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Solo Drills

Published: 05 Oct 2006 - 16:21 by stevo

Updated: 24 Sep 2008 - 14:59

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Solo drills were mentioned in another posting. I have never really done any structured solo drills (any solo court work has normally been done waiting for an opponent to turn up) so I decided to give it a go.

I booked a 30 minute session and decided to start off with straight drives. After a couple of minutes I thought my arm was going to drop off! I think I managed about 20 odd in a row, then the arm got weaker and weaker eventually my forearm was almost cramping.

I guess I want to know if this is normal for a first session? When doing straight drive routines with a partner it is normally the lungs or the legs that go. Are there any exercises to build up the forearms strength and stamina or it is just more solo work?

Anyway, with short breaks in between sets I managed to do some straight volleys as well as straight drives, some figure of 8's and some volley drop practice. However I could only manage about 15-20 in a row max.

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From nickhitter - 12 Oct 2006 - 21:23

Thanks again everyone.

The problem is definitely the backhand side. In fact my backhand in general has suffered a setback: The reason is that over the years without me knowing I developed a bad habit where I would compensate for incorrect forearm action by adjusting my grip on the backhand side more to the left. It was only when I was trying to improve my volley drop that I realized i changed it! So having discussed this with a coach he said the best thing to do was to learn the correct technique and live with the regression for however long it takes. And what a regression! I feel Like I'm learning how to play squash all over again.

All the pointers seem to make sense and I have a match tonight so I'll warm up giving it a try again. Does anyone know of any video links to a close up of a pro player doing 8's? I've only ever seem a few guys at the club do it and Anthony Ricketts do it at the english open. I couldn't believe how fast he did it! incredible. and like you said, rippa rit, he never moved his feet at all.

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From stevo - 12 Oct 2006 - 21:23

I learned the fig 8 by first allowing the ball to bounce once. It helps you find the right angle to hit the ball and you have a little more time between shots. You can then lift the ball a little bit higher on the wall and start trying to volley it, hitting the ball softly and progressing to a fast figure of 8 routine.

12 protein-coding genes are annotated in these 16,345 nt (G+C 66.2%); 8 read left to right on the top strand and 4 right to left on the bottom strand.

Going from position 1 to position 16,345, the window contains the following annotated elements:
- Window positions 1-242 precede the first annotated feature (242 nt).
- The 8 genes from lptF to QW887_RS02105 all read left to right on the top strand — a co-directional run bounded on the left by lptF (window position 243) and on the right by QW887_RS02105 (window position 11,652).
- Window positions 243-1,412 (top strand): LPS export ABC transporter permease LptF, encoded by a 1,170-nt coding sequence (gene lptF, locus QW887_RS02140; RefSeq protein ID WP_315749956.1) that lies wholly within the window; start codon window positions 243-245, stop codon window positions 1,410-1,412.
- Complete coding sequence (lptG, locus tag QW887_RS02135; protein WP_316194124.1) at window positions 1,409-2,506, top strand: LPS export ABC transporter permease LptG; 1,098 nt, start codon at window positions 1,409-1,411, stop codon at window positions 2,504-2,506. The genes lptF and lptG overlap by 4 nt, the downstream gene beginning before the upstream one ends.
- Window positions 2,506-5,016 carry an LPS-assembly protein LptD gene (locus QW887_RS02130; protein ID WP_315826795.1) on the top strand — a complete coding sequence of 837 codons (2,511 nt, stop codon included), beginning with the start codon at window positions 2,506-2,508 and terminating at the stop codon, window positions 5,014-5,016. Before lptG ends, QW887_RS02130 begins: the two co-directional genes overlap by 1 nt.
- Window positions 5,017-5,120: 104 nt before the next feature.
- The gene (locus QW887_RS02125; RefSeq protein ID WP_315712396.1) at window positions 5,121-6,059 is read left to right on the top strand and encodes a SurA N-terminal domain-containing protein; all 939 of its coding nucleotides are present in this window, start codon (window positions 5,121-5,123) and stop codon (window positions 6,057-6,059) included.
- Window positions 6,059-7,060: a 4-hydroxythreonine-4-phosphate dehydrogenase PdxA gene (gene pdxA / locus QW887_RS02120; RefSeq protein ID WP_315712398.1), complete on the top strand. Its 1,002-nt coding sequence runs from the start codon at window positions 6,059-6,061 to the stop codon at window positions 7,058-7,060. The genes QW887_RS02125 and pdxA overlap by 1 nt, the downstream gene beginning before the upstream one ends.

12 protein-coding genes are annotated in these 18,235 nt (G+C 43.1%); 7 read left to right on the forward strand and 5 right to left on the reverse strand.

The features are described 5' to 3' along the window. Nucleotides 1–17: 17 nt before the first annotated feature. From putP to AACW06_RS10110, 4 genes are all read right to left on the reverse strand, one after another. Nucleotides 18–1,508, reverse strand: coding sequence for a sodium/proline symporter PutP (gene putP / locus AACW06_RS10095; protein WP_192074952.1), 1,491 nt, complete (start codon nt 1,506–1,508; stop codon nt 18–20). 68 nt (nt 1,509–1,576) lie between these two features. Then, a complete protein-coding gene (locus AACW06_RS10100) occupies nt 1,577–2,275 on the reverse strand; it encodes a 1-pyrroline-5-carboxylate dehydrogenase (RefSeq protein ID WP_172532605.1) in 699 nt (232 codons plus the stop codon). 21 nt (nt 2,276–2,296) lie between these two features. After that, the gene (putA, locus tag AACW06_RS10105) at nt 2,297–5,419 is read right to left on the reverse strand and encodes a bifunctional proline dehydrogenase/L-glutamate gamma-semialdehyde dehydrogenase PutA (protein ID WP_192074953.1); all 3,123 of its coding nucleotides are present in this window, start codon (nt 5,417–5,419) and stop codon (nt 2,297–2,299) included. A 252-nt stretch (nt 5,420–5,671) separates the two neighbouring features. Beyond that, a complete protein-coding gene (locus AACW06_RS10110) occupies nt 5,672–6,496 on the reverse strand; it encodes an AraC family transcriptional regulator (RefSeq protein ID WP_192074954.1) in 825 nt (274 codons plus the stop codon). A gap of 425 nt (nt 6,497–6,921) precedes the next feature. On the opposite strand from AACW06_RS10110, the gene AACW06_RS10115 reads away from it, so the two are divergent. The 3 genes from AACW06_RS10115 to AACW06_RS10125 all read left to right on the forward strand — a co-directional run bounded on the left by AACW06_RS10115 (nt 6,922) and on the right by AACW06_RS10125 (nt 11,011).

After that it is just a matter of stamina in the forearm (well for me anyway).

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From rippa rit - 12 Oct 2006 - 20:00

By the way I have never really seen a player do the fig. 8 by moving their feet (and I mean skillful players).  The flexing of the shoulders and hips is to compensate for the lack of footwork as there is no time to "pussy foot" about as the ball comes off the wall too quickly.
If you have to move your feet (maybe a slight adjustment) that is a sign that there is a lack of control in the racketwork/swing.

If you are all over the place with your racket work/swing go back to straight volleys, firstly from about shoulder height, and graduate to above head height, and then try the fig. 8 again and see how it goes.

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From BizarreCo - 12 Oct 2006 - 18:39


Rippas reply gives you some great pointers on getting your hips, shoulders and knees (hense feet!) into the correct position to play the shot. But it is also worth working on your racket positioning at the same time. Personally in your position I'd opt to play to play the ball through the same height as my shoulder. That way you can turn your arm to give you a more open (or closed) racket face which will definately help you with the height problem.

From my experience, one of the hardest things for people to come to terms with when it comes to vollies, is dealing with different heights. Some people love overhead shots, some people like to volley at their own knee height, but everyone has one position where they feel most comfortable and confident to play the ball. It may be that your "comfort-height" isn't what you need to do the figure-8s. If that's the case then you're really going to have to practise hard to get these shots right. But please trust me when I say that with patience and practise (of the right things!), you'll see massive improvements in your volleying game.


Good luck and keep us posted!


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From rippa rit - 12 Oct 2006 - 07:24

A few suggestions about getting the angle for the fig. 8.
If it is the backhand that you are having trouble with start off with the backhand shot when commencing the series.